Posts tagged ‘Thanksgiving’
17 and Baking turns two years old this week. I almost missed it.
In the past, I spent afternoons alone in the kitchen, flour dusting my palms and lots of quiet thoughts in my head. Afterwards I wrote about the baking process, my love for fresh ingredients, the joy of brainstorming desserts and sharing them with my family. I had more ideas than photographs.
I went a record-breakingly long time without posting as of today. Looking at my life it’s clear why I’m struggling to blog. Though I’m happier than ever, I’m living between sips of coffee and half hour power-naps. The biggest issue is that I haven’t been baking. At all. I use photographs of desserts I baked last summer to keep this blog running. While there’s a trunk of baking supplies beneath my bed and a working oven in the dorm building down the street, I haven’t used it once this year.
Over Thanksgiving and winter break, reunited with family, I obligingly creamed butter and whipped cream, but frankly, much of the magic was gone. I’ve never lost my passions for writing, photography and baking, but my weariness shows. I’m scared that 17 and Baking is in decline, that I’m losing something I consider such an important part of myself.
My boyfriend I-’s birthday was a few Fridays ago. He wanted to go up to Maine and spend several days with his family, and at the last minute I went along too.
“You’ll be able to bake,” he said, convincing me to come.
I was nervous to meet his parents and sister and his friends, more nervous than I wanted to let on. But for the first time in a long time, I was excited to make something for his birthday. That outburst of butterflies in my chest was so comfortingly familiar, so nearly forgotten, it was almost painful.
The next afternoon we drove to the local grocery store. I’m not used to buying staples at once – usually I have all the basic ingredients on hand, though I might need more chocolate slabs or an unusual spice. We picked up flour, sugar, heavy cream, local homemade butter. But I couldn’t decide what to make. I hadn’t flipped through a cookbook or wanted to make something in so long, and I actually felt out of my element in the baking aisle.
I- kept making suggestions, and I kept shooting them down. The possibilities were overwhelming. “You have to pick something,” he said finally as we wheeled the cart around the entire store for the third or fourth time. “Make a pecan pie.”
We threw pecans into the cart. “Maybe some walnuts?” I- was holding another bag. “Those might be good with the pecans.” Into the cart. “Milk chocolate toffee bits? In the pie? Yes?” Yes. He kept smiling whenever he saw me start to smile back.
I don’t always like getting a million suggestions from someone else when it comes to baking, but I didn’t mind. Even when he paused at the end of the aisle and added, “You should put in some coconut.” I know my dad will picture my usual eye-roll and heavy sigh but instead I said, “Why not?”
I watched every bag, carton, box pass across the scanner and pack into shopping bags. I helped carry them to the car trunk. At the house, I arranged them on the counter and stared for a good minute. It felt unreal.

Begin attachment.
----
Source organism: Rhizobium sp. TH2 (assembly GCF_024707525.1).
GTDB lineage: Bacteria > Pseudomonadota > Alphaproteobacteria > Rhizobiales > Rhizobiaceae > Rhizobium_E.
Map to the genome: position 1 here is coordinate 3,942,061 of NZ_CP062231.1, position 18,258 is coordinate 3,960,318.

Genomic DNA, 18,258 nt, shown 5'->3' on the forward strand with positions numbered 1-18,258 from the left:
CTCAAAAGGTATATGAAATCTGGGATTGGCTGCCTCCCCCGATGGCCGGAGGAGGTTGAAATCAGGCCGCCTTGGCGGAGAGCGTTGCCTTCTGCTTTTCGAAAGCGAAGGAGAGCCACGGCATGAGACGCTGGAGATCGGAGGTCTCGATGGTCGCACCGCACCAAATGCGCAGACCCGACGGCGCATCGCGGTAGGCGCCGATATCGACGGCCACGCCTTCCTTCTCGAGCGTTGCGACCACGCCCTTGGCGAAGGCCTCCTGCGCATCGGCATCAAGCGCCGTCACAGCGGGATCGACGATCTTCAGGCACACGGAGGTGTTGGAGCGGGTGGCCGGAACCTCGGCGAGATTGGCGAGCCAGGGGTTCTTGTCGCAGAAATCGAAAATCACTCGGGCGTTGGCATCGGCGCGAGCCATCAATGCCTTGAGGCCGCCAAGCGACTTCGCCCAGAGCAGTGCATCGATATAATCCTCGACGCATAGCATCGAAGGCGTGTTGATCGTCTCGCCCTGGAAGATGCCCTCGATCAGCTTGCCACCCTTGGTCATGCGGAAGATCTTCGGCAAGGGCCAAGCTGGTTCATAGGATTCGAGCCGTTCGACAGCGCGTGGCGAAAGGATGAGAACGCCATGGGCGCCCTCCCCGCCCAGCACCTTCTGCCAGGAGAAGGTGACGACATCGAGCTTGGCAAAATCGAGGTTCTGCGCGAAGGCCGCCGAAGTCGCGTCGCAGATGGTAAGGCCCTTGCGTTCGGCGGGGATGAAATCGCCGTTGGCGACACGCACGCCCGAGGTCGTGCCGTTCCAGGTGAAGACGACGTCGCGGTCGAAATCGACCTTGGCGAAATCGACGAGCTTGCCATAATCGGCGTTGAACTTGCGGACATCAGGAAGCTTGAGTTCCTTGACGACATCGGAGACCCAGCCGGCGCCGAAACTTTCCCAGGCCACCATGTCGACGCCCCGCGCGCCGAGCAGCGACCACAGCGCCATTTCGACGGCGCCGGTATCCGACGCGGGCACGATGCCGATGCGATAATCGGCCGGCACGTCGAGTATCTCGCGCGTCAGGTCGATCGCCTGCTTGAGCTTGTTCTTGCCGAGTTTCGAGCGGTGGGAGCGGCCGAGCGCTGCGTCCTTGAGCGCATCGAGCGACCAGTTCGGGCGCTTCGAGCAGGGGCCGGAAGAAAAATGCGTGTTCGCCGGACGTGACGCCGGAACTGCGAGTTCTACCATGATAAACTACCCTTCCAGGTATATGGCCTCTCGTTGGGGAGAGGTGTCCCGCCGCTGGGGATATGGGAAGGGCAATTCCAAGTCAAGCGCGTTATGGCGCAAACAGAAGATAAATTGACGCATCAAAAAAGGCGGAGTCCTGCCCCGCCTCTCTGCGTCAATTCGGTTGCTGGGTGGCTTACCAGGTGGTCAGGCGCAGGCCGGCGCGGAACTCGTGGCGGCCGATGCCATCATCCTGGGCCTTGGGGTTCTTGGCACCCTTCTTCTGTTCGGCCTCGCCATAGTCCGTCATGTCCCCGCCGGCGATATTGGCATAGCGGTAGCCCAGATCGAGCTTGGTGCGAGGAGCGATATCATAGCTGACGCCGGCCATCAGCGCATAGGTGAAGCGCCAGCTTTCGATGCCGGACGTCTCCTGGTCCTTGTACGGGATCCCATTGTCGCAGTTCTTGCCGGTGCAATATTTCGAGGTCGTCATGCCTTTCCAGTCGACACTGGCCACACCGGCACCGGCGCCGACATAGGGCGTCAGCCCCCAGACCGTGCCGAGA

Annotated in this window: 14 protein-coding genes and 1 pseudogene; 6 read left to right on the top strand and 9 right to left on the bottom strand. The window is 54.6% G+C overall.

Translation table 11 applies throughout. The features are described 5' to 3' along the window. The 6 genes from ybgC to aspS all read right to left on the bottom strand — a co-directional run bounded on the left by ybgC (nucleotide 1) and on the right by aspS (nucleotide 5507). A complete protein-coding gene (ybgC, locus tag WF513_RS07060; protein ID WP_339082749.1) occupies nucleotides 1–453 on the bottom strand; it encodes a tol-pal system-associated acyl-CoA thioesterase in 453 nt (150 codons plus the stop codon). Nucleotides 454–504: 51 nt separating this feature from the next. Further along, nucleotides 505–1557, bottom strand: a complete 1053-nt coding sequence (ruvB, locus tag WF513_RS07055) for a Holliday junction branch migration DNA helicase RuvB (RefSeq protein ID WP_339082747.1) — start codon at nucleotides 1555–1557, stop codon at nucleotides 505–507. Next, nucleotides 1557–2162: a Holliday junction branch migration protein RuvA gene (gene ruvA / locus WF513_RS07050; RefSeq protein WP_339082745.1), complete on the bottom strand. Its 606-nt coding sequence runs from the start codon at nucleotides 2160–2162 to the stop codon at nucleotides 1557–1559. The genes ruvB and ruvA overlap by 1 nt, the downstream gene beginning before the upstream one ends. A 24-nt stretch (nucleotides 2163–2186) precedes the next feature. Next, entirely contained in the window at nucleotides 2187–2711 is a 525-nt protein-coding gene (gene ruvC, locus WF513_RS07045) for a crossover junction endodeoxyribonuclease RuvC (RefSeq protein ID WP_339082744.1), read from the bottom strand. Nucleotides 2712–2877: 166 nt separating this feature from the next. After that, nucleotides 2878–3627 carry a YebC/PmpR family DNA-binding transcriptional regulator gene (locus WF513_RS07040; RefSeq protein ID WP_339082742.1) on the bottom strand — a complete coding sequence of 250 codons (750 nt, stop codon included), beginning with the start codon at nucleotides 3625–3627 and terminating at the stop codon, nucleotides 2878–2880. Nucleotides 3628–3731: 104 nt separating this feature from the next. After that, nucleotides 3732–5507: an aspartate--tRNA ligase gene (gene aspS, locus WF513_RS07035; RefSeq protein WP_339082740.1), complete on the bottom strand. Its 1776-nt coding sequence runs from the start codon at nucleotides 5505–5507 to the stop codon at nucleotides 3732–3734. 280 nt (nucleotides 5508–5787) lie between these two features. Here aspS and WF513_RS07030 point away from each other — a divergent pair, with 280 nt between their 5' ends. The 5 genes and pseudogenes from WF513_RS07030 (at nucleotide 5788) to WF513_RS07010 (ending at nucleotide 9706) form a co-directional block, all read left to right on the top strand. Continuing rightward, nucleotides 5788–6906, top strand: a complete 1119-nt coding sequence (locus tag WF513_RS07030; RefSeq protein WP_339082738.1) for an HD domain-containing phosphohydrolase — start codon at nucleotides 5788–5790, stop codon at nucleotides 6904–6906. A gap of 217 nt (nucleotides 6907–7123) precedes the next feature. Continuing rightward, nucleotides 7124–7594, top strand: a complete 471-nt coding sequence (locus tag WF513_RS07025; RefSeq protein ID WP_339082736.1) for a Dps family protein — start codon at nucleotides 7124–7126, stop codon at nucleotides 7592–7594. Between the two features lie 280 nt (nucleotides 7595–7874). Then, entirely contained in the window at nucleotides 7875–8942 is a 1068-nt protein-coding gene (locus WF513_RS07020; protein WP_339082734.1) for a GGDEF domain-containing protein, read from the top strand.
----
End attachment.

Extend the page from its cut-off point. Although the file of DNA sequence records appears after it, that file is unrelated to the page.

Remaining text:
I winged a good deal of the recipe, just throwing things in. I-’s mom and sister popped in a few times to see how I was making the pie totally from scratch. There was a moment when the crust was in the freezer and the nuts were all chopped in a bowl and suddenly I felt like I was breathing for the first time in months.
I-’s family and I ate dinner together as the pie cooled in the kitchen. When the plates were cleared, I’-s dad went next door to borrow a bit of bourbon so I could make bourbon whipped cream. I beat the cream to stiff peaks, folded in the bourbon, and cut the pie. I could feel my heart thumping and the heat rising to my cheeks as the first slices made it to the table, so nervous. What if it wasn’t good? What if I was really, really out of practice?
“Oh my gosh,” somebody said, and round 2 of pie became a reality.
Later I- and I brought a wedge of pie over to the neighbors, along with some whipped cream. It turned out the bourbon was decades old, saved from a wedding. I couldn’t believe something so special had been opened and shared. When I- and I headed back to his house, I kept hoping the pie would be delicious, wanting them to get as much happiness from it as possible.
None of the whipped cream survived the night, but in the morning, I pulled out the Canon and shot some food photography for the first time in too long.
An out-of-the-blue pecan pie, dropped into my life weeks before 17 and Baking turns two. There are a lot of things I love about this pie – it’s sophisticated and rustic, unfussy with complex flavors. It isn’t overly sweet or sticky and there’s no light corn syrup involved. I love that my boyfriend came up with most of it. I love that it was shared and gobbled up embarrassingly fast. In so many ways, this pie reminded me of why I love to bake and why I’ll continue to blog.
Happy birthday, 17 and Baking. Eat some pie.